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Flight of the Birdman: Flappy Bird Creator Dong Nguyen Speaks Out

Flappy Bird Creator Dong Nguyen


"Seeing the game on top, I felt amazing," Nguyen recalls. Like everyone else, he was shocked by its meteoric rise – and the avalanche of money that would be wired into his bank account. Even with Apple and Google's 30 percent take, Nguyen estimated he was clearing $50,000 a day. Before long, Shuriken Block and a new game he had submitted called Super Ball Juggling joined Flappy Bird in the Top 10. But other than buying a new Mac, and taking his buddies out for rice wine and chicken hot pot, Nguyen wasn't much for indulging. "I couldn't be too happy," he says quietly. "I don't know why." Remarkably, he hadn't yet even bothered to tell his parents, with whom he lived. "My parents don't understand games," he explains.

As news hit of how much money Nguyen was making, his face appeared in the Vietnamese papers and on TV, which was how his mom and dad first learned their son had made the game. The local paparazzi soon besieged his parents' house, and he couldn't go out unnoticed. While this might seem a small price to pay for such fame and fortune, for Nguyen the attention felt suffocating. "It is something I never want," he tweeted. "Please give me peace."

But the hardest thing of all, he says, was something else entirely. He hands me his iPhone so that I can scroll through some messages he's saved. One is from a woman chastising him for "distracting the children of the world." Another laments that "13 kids at my school broke their phones because of your game, and they still play it cause it's addicting like crack." Nguyen tells me of e-mails from workers who had lost their jobs, a mother who had stopped talking to her kids. "At first I thought they were just joking," he says, "but I realize they really hurt themselves." Nguyen – who says he botched tests in high school because he was playing too much Counter-Strike – genuinely took them to heart.

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He seems like a sweet guy who never wanted that level of success. 

My kids (students) told me, "Miss, don't download Flappy Birds" while they were playing. Finally, I took a phone. I played. I crashed into poles. I tried again. I crashed into more poles. I wondered how many poles I'd have to crash into to stop this self-destructive behavior. The answer was three. I gave the phone back. I didn't realize that if I'd downloaded it, I'd have been able to sell my phone for enough money to take a trip somewhere... Sadness... Now, if only we could remove politicians who make people lose jobs or TVs that make us not talk to our kids... maybe next--one step at a time:)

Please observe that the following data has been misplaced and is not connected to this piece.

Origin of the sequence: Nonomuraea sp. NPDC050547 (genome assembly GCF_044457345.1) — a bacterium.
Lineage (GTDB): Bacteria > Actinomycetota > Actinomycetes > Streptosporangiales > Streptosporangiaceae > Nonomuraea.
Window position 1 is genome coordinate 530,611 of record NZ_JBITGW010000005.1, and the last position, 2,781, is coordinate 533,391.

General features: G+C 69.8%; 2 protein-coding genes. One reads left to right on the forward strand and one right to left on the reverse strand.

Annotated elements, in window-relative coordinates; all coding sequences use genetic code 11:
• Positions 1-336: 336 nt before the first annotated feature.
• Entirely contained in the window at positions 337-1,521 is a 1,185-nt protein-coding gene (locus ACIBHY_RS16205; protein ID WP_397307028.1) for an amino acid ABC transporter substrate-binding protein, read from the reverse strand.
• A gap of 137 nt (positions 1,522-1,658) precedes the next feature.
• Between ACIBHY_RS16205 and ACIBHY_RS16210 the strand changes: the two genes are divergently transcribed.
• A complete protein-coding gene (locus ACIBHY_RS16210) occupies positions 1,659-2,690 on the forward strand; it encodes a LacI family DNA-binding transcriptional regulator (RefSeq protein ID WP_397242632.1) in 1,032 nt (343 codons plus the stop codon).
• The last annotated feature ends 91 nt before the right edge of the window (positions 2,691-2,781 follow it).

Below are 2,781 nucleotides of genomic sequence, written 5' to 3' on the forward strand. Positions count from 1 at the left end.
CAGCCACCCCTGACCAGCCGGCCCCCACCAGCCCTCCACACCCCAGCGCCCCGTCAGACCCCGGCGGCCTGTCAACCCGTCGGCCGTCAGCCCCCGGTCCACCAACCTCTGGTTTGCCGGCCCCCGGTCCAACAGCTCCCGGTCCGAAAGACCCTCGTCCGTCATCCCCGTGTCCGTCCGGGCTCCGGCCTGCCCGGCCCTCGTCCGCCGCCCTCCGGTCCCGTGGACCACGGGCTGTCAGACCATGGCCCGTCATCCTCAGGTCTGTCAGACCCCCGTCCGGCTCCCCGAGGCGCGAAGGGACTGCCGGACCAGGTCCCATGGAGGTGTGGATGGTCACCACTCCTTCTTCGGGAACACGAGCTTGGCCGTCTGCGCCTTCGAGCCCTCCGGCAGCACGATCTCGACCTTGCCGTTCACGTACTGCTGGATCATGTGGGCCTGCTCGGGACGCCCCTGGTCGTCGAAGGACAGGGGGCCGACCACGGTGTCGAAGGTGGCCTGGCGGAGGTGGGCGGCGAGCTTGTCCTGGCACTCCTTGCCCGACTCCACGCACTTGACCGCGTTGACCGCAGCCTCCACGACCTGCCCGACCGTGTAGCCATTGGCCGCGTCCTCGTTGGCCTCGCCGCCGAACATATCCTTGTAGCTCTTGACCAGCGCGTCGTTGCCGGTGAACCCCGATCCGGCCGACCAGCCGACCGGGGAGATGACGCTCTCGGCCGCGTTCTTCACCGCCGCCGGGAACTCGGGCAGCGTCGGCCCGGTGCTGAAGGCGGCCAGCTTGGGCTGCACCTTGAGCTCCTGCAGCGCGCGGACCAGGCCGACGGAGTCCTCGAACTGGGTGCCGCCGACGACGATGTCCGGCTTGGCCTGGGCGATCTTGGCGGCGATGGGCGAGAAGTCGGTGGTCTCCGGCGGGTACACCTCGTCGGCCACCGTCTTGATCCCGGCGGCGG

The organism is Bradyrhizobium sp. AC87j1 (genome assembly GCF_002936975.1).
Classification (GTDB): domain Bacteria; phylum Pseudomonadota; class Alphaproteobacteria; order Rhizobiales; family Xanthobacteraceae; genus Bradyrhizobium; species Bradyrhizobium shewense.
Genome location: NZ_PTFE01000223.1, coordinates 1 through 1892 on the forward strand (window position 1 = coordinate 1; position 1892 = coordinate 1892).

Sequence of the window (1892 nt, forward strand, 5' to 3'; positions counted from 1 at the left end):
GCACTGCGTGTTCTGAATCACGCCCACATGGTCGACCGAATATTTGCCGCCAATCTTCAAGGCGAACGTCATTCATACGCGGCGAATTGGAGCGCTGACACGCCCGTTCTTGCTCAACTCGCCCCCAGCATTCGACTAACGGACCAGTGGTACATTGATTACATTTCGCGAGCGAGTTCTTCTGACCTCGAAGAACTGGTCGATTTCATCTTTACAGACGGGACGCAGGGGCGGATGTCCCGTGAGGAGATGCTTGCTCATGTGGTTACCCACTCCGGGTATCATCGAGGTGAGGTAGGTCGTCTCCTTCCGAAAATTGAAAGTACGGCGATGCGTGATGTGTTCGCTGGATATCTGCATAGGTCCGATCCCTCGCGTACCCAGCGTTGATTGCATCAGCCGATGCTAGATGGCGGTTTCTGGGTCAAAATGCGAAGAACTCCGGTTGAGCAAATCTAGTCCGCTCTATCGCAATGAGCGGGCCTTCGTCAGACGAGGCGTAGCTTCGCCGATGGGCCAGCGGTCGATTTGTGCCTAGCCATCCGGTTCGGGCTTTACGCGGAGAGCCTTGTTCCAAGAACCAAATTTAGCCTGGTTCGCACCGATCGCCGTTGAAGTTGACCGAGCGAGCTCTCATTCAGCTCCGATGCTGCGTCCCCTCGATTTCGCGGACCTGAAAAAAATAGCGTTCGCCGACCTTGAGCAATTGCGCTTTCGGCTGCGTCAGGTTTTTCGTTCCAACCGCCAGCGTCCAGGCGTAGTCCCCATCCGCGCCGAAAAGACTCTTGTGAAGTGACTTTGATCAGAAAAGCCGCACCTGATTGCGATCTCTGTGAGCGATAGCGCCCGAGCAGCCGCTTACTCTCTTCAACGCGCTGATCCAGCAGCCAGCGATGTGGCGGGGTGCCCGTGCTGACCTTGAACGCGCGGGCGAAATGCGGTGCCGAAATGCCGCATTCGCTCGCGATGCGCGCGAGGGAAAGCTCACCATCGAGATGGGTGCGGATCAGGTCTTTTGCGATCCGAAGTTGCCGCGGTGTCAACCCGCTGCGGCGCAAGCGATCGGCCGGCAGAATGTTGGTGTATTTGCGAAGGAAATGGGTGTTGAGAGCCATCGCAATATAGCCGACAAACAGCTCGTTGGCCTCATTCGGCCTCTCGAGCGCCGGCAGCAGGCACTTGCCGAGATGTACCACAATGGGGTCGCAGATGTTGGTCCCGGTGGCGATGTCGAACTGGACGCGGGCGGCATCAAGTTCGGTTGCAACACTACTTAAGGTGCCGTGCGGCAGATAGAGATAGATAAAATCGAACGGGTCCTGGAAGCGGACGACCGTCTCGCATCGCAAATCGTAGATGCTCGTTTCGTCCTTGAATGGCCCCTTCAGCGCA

Heh heh.

I have Flappy Birds but for some reason I never managed to get addicted to it.

Instead, I'm stuck on the game Threes.

I guess everyone has their hot buttons.

I have never gamed. I owned Pong. That is all. I do have Angry Birds on my phone for 6-year old emergencies. 

Do six year olds like Angry Birds? Are there any other games they know/like?

Six year olds love games. It's kid crack. He is asking me to hand over my phone every time an "available on iOS" comes on. He doesn't get my phone. He loves Minecraft (I can't play. He digs holes and gets mad. I can't help). He only got an X-box because someone thought we were struggling and gave us one of theirs. I can't play any of the games at all. It causes me stress. I get zero joy out of trying. 

My 7 year old nephew says that every kid in his class has an iPhone or iPod touch of their own.

Something about that doesn't feel right.

#notgoingtohappen. You just gave me my post idea for today. I've got "that kid" and I need to have things to take away, that's true, but there's a limit. I'm getting an iPad--haven't had one because school doesn't have wireless. Plenty of computers at home, and I have my Windows 1492 for school. But, the iPad's coming across our path so it's something I'll use for educational games and rewards, with permission and a time-based earning. We've been too liberal about screen time and I'm starting to regulate it more. But kids don't get their parent's stuff--in the same way as I'd never go into my mom's bag, I don't let him have access to my phone. That's just bad news. 

hungry shark

I googled that so I wouldn't look stupid. 

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